I love mushrooms. Perhaps more than anything else I’ve been fortunate to experience in nature, the endless variety and forms of fungi, is an ongoing highlight. Each discovery is another otherworldly meeting with real life aliens. Part of our understanding of any of the numerous and spectacular life forms we share our miracle planet often includes the question ‘I wonder what it is like to be them?’
It’s no surprise that all animals have complex relationships and share intelligence and emotions with each other on some level. We are after all, simply fixated on similar goals to have a good life and to protect those we care about. But apply that logic to plants, and then a step further to fungi or slime moulds and suddenly, our brains are simply guessing.
I remember a walk last October (it’s also happening again right now here!) in a local wood and within the space of 10 metres, there was literally a dozen different types of fungi growing through the pine needled floor. No two shared the same colour, shape or form and I laughed in amazement at the mind-blowing creativity on display. Each of these fungi had the whole plan mapped out, every aspect of their being was carefully considered to do a specific job of getting on with their lives.
What is abundantly obvious is that these lifeforms are doing everything in their own way. Yes, we have worked out that some taste great, others are deadly, some make you trip your head off and others have potent medicinal qualities. But considering they are so abundant and remarkable; we are still at a very basic stage of really understanding them at all.
Eryk Salvaggio new album Worlding: Sympoietic Mycology, offers up a fascinating attempt to illustrate, if not explain these remarkable organisms a little more. Informed by Andrew Adamatzky, whose research suggests mushrooms use a vocabulary of electrical patterns to communicate, Salvaggio uses a synthesiser to document these patterns in sound.
In a way the results are an engrossing blend of mycological phone hacking and electronic processing.
The set opens with the cartoon procession of Fruiting as rhythmic elements chug along. A pattern of heart beats, data and joy rendered in thick electronic tracings. Each track title gives some sense of what’s happening, Phototropic Response is the reaction to a light source, Misting 1 and 2 the experience of moisture. Pinning, the process of the mushroom dividing into fruiting bodies, a flurry of division and multiplication.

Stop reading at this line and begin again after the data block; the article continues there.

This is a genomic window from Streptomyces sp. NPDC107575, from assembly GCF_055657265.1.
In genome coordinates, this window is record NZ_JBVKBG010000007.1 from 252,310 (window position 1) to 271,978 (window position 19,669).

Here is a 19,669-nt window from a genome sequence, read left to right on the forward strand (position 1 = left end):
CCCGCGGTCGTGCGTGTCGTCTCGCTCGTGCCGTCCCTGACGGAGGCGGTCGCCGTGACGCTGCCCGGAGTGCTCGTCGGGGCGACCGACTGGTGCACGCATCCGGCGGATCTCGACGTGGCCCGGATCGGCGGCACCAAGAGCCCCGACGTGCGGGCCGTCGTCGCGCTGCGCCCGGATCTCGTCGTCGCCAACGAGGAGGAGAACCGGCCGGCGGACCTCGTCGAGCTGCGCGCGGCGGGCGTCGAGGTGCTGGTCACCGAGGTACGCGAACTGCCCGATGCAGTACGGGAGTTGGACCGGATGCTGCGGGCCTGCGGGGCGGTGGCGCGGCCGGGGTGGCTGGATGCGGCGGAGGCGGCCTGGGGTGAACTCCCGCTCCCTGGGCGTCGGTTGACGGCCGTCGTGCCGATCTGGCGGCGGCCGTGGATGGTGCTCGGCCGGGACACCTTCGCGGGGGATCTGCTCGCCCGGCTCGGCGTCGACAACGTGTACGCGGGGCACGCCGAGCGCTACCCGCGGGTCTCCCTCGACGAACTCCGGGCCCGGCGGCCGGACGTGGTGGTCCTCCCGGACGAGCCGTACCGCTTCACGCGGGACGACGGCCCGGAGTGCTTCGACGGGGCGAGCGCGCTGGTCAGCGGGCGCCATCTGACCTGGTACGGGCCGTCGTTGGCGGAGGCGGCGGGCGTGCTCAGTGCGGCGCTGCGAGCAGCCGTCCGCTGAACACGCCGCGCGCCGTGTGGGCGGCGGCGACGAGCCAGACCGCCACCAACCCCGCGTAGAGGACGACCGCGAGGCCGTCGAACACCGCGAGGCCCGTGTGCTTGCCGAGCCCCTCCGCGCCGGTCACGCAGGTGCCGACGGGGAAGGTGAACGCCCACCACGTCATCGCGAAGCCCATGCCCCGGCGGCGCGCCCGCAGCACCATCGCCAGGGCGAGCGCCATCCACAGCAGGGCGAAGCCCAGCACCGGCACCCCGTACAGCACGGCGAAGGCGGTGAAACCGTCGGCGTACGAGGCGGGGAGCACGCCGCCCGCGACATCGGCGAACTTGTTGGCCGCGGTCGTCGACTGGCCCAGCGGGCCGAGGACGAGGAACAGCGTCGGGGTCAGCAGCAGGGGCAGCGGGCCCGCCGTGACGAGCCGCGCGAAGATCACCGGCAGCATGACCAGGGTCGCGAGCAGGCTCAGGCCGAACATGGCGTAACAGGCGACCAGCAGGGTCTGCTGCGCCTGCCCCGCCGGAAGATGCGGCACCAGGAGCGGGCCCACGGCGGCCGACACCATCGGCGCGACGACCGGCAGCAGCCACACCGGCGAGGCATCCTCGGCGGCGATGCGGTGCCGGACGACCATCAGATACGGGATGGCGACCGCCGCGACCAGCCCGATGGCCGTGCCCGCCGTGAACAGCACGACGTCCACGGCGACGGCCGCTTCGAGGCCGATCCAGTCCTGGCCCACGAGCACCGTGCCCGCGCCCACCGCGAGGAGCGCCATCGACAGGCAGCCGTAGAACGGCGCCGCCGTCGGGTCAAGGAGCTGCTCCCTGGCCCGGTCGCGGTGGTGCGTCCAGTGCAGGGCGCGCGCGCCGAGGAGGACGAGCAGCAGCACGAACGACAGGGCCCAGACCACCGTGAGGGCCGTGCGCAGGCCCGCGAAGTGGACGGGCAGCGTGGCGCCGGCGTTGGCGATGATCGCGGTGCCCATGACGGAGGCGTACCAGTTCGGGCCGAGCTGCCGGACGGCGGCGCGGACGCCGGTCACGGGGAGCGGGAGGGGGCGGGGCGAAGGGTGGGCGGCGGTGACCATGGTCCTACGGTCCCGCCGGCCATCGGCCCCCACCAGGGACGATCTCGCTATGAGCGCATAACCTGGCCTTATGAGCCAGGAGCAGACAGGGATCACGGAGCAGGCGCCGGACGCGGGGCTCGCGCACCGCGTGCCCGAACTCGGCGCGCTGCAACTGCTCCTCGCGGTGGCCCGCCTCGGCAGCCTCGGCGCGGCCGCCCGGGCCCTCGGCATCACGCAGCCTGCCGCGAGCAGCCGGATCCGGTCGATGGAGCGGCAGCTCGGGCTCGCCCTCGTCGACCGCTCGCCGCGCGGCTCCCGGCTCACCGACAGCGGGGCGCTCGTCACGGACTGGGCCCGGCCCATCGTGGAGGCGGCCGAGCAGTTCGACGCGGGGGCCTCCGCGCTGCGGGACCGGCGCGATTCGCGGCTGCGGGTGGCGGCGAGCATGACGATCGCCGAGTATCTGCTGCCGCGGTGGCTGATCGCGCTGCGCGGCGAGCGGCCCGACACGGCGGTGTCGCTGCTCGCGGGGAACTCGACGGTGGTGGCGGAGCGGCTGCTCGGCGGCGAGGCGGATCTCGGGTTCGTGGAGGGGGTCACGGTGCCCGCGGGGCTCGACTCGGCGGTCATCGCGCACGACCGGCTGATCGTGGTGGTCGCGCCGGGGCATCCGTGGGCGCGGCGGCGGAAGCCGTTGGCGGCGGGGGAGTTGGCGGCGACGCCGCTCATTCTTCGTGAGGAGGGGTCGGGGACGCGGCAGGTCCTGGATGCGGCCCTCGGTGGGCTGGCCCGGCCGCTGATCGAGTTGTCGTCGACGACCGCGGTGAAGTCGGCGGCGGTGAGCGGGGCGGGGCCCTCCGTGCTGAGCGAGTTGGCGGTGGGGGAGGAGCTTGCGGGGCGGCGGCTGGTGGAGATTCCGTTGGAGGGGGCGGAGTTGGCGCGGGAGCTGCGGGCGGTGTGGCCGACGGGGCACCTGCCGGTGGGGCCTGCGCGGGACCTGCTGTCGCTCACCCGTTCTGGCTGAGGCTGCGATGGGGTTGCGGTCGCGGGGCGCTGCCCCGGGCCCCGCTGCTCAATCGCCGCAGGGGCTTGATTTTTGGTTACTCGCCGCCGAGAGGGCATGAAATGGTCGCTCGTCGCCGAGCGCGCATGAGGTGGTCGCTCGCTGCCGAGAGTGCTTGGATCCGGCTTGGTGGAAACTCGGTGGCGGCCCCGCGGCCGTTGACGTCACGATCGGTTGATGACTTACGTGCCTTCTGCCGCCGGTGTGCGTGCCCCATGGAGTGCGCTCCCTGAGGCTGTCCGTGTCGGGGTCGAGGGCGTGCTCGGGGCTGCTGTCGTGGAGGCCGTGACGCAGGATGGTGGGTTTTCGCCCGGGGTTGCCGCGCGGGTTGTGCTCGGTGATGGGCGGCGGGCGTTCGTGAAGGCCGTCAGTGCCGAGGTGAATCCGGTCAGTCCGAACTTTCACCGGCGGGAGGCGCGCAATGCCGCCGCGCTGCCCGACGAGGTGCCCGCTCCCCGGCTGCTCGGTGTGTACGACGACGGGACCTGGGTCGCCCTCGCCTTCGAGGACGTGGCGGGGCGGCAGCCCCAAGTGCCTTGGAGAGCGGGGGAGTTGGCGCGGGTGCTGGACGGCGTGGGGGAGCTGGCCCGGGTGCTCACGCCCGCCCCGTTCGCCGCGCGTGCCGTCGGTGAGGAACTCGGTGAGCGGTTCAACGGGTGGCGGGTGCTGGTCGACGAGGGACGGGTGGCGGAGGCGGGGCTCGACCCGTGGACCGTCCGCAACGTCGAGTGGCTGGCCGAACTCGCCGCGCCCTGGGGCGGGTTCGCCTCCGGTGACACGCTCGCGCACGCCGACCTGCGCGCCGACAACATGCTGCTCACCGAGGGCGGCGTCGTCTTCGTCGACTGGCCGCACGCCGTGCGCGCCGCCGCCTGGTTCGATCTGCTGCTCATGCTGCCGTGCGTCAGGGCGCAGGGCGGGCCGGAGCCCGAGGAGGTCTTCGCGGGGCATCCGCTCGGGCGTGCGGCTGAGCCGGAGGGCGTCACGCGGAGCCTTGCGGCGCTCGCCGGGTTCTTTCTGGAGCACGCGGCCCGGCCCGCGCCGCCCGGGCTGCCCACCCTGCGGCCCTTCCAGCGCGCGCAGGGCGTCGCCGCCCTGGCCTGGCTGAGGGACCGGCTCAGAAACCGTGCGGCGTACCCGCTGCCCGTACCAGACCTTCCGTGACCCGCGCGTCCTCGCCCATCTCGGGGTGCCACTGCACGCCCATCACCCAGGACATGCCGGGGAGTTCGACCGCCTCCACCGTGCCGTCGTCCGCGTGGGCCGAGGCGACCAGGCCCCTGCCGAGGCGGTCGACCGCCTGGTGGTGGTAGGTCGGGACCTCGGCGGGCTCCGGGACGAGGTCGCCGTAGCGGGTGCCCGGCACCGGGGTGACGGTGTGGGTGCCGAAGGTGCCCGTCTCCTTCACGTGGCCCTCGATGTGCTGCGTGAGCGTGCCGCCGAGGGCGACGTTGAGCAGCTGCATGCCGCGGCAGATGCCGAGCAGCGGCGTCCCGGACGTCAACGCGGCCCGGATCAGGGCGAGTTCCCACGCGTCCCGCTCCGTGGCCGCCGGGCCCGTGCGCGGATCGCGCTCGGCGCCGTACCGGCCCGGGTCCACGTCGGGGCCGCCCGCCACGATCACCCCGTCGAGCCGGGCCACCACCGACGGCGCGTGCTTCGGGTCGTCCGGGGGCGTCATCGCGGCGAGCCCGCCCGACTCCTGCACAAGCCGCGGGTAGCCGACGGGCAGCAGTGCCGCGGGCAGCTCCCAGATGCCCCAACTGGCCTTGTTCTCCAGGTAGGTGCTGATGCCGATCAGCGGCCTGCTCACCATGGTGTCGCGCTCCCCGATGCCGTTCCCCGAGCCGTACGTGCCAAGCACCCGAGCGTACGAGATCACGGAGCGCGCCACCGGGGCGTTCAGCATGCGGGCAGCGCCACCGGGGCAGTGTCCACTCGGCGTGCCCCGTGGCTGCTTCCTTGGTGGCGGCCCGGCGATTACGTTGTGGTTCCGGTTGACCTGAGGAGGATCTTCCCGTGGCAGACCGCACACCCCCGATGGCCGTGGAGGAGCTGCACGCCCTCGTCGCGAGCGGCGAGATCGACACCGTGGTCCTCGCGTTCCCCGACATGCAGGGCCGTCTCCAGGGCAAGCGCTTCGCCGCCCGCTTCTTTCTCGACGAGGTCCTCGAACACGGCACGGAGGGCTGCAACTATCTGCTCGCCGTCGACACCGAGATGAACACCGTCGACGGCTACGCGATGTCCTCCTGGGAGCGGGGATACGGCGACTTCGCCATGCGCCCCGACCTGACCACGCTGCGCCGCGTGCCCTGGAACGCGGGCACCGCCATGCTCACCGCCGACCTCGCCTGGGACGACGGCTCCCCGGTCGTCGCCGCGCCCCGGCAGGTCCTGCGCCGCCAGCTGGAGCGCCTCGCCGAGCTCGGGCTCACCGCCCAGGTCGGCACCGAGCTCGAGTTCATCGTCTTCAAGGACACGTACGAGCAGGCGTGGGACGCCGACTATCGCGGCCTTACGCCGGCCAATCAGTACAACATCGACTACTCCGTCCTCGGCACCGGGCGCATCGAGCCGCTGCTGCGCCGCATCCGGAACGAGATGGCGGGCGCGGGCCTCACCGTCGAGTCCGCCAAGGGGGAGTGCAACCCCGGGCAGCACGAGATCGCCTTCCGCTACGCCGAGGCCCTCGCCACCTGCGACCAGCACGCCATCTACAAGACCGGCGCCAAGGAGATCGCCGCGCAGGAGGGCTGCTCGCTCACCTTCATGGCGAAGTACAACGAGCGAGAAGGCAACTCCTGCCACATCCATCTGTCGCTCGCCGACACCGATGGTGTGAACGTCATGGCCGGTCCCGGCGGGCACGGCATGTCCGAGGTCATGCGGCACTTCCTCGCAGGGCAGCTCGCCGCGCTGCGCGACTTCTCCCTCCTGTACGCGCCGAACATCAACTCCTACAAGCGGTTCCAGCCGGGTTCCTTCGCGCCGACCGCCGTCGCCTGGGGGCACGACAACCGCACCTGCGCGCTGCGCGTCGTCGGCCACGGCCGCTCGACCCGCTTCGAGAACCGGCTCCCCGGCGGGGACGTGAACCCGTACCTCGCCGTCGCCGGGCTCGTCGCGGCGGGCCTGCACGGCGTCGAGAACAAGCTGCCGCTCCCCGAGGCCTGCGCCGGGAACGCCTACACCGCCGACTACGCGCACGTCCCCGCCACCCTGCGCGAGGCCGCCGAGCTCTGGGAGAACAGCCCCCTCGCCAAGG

But in each example, it’s hard not to slip back into our human world, as these synapses get rendered into electronic vignettes that effortlessly pass as beautiful abstract ambience.
But that sense of conceptual momentum keeps rising as the album peaks in the two longer tracks. Proximity to a Human Hand beautiful shimmering waves feels like a hallucinatory interspecies dialogue. Zero Red One One One One One goes ever further, simultaneously being the most human and oddest experiment here, a Conet Project that makes real sense, as one syllabled words cycle endlessly.
The album ends with the beautifully woozy Evidence of Growth which feels like a celebratory anthem for the entire project.
Ultimately, Worlding: Sympoietic Mycology could be looked at tangible scientific evidence that mushrooms seem to be aware of, and react to the world around them. Perhaps the results here hold some sort of magic that we haven’t yet decoded but in the meantime, we have an album that’s bursting with playful creativity and life.
I have even more respect for these weird little souls now.
Worlding: Sympoietic Mycology is out 21 October on cassette and digital on No Type